Honour all men

Omolola Olamide
4 min readJan 21, 2023

Honour all men. Love the brotherhood. Fear God. Honour the king. — 1 Pet 2:17 (KJV).

Photo by Ecaterina Madeline on Unsplash

In 2022, I discovered a hidden treasure in this verse, i.e., Honouring all men. I began to practice honouring all men, and I was (and still I am) pleasantly surprised by its impact. The impact on my life is enormous.

So, what does honour mean?

Merriam-Webster dictionary describes honour as regarding or treating (someone) with admiration and respect or giving special recognition (to someone).

We can show our admiration and respect in many ways. For example, we can communicate honour through our actions, words, service, or even giving gifts.

You may wonder why honour is significant. Why is there such a disproportionately positive response to it? It has to do with the psychology of man and our need for esteem.

Abraham Maslow, an American psychologist, developed a theory that grouped man’s needs into five i.e., psychological, safety, love and belonging, esteem, and self-actualization. He arranged these needs in the form of a pyramid and posited that people tend to look for the satisfaction of the higher needs once the lower needs are satisfied. If you are interested in a deep dive into Abraham Maslow’s work, many excellent articles are available online about the hierarchy of needs. I recommend the ones in the references as a starting point.

Maslow’s Hierarchy of Needs — Source, Author — Joshua Seong / Verywell

Close to the top of the pyramid is the need for esteem. Everyone desires to be esteemed and respected in society. According to Saul Mcleod, the first four needs, including esteem, are called deficiency needs. He further said:

Deficiency needs arise due to deprivation and are said to motivate people when unmet. Also, the motivation to fulfil such needs will become stronger the longer they are denied.

Esteem, a deficiency need, is a need that people continually look to satisfy, and honour satisfies this need. We all desire the admiration and respect of peers and non-peers.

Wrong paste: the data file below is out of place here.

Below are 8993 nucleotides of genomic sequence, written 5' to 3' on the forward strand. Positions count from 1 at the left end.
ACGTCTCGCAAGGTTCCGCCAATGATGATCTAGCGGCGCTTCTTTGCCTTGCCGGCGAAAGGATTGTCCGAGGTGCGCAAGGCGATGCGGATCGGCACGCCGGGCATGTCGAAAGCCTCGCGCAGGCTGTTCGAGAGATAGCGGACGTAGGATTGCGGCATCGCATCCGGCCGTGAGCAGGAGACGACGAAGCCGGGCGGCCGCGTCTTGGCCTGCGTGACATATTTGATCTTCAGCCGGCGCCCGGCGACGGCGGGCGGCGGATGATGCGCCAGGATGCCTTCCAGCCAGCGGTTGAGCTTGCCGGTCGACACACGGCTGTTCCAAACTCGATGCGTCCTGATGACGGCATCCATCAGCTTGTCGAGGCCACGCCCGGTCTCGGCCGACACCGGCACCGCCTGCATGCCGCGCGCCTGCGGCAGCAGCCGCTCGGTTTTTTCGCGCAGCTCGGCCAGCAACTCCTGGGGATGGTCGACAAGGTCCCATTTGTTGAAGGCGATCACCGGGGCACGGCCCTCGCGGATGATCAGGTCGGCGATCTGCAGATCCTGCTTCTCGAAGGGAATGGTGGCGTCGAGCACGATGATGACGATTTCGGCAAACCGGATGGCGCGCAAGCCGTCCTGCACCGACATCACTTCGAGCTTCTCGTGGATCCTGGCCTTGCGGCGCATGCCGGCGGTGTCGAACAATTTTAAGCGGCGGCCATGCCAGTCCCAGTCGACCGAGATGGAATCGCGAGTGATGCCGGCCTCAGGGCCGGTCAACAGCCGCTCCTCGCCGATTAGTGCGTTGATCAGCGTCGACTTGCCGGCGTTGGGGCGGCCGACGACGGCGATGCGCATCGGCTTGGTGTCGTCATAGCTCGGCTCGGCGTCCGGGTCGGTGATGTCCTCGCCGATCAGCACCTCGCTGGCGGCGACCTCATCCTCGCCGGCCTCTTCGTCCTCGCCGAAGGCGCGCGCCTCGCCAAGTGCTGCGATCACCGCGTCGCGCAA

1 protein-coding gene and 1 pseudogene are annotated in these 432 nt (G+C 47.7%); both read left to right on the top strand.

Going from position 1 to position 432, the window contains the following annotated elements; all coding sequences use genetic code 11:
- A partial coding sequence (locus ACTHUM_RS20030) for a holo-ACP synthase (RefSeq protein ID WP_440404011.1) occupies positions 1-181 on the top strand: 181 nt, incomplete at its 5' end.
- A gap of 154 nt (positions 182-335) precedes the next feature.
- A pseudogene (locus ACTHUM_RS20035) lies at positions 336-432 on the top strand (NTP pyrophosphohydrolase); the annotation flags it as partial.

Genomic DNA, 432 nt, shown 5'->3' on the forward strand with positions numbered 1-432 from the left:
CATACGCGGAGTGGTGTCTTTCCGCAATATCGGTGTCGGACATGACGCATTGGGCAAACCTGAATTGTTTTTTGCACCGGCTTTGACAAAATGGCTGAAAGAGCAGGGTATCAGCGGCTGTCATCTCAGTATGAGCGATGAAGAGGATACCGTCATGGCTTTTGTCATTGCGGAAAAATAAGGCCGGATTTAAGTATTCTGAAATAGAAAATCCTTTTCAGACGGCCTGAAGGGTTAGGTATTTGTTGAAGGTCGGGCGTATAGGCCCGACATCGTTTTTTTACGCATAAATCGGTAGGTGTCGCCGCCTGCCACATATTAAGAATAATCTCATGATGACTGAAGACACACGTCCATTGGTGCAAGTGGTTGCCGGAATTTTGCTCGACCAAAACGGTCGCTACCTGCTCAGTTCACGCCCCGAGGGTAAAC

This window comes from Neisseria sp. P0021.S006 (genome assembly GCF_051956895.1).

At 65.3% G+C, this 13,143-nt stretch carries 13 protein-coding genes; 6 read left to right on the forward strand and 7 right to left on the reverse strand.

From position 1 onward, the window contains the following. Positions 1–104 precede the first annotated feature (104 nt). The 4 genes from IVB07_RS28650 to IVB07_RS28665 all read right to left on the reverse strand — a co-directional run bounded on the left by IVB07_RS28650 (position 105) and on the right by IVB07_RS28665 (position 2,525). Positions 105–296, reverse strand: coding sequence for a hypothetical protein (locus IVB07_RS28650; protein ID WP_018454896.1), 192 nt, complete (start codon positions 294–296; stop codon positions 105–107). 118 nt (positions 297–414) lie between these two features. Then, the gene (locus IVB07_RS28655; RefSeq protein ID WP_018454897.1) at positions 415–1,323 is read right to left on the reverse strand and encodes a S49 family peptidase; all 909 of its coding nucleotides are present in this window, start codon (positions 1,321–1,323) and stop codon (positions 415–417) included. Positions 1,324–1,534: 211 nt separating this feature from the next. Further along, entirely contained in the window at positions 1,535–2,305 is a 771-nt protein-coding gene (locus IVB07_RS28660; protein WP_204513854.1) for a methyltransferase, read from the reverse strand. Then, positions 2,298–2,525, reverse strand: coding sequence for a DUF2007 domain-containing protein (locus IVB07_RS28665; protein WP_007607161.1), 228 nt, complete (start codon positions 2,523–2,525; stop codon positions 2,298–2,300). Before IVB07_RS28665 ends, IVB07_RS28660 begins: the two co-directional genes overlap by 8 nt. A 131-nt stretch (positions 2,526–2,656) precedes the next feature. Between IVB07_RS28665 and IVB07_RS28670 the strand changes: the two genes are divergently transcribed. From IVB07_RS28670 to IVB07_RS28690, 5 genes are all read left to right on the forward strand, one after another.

Now, we know from experience that human beings are flawed. That’s not news. However, if we look past the flaws and dig deep, there is something admirable about everyone (even if we have to dig very deep for some people). If we find and honour it in this person, we draw the person to us. As long as we continue feeding this need, we will have access to certain circles we never expected.

Also, human beings tend to reciprocate in like manner; if we honour people and satisfy this deep need, they gravitate more towards us and honour us in response.

Though esteem is a deep human need, we find it difficult to honour one another. Why? It could be for many reasons, but pride is a significant reason.

Honouring another person requires accepting other people’s qualities or achievements are worthy of admiration. Sometimes, we do not have these qualities or outstanding achievements. However, our pride minimizes the unique qualities or achievements of others while exaggerating ours. As a result, many people find it challenging to honour others. Pride or ego hampers honour. Communicating honour requires humility. Also, humility is essential because honour is meant for all men despite their status in life.

It is important to note that though honour is meant for all men, some people are worthy of double honour.

Let the elders that rule well be counted worthy of double honour, especially they who labour in the word and doctrine. — 1 Timothy 5:17 (KJV)

People who selflessly serve the community, country, nation, or even the world in any manner are worthy of special honour, for example, pastors, volunteers helping out the unprivileged, etc. These people have foregone personal satisfaction for the good and health of all under their watch. Honouring these people, especially if we have direct access to them, gives us the opportunity to learn from them and share their admirable qualities (especially if you desire those qualities). In the end, we become better people and better members of society.

So, what did I discover in the last year? Though honouring cost me my pride and showed me that I am not the centre of the universe, it rewarded me by opening unprecedented doors and opportunities. People gravitate toward me and treat me differently because I satisfy a deep longing within them. Indirectly, they then meet the needs within or around me.

And as ye would that men should do to you, do ye also to them likewise — Luke 6:31 (KJV)

Finally, if you desire your esteem need satisfied, start by satisfying that of others. Try it and let me know how it goes.

Honour all men. Love the brotherhood. Fear God. Honour the king. — 1 Pet 2:17 (KJV).



Omolola Olamide

Christian | Systems Engineer | Entrepreneur | Writer (I write to glorify God!)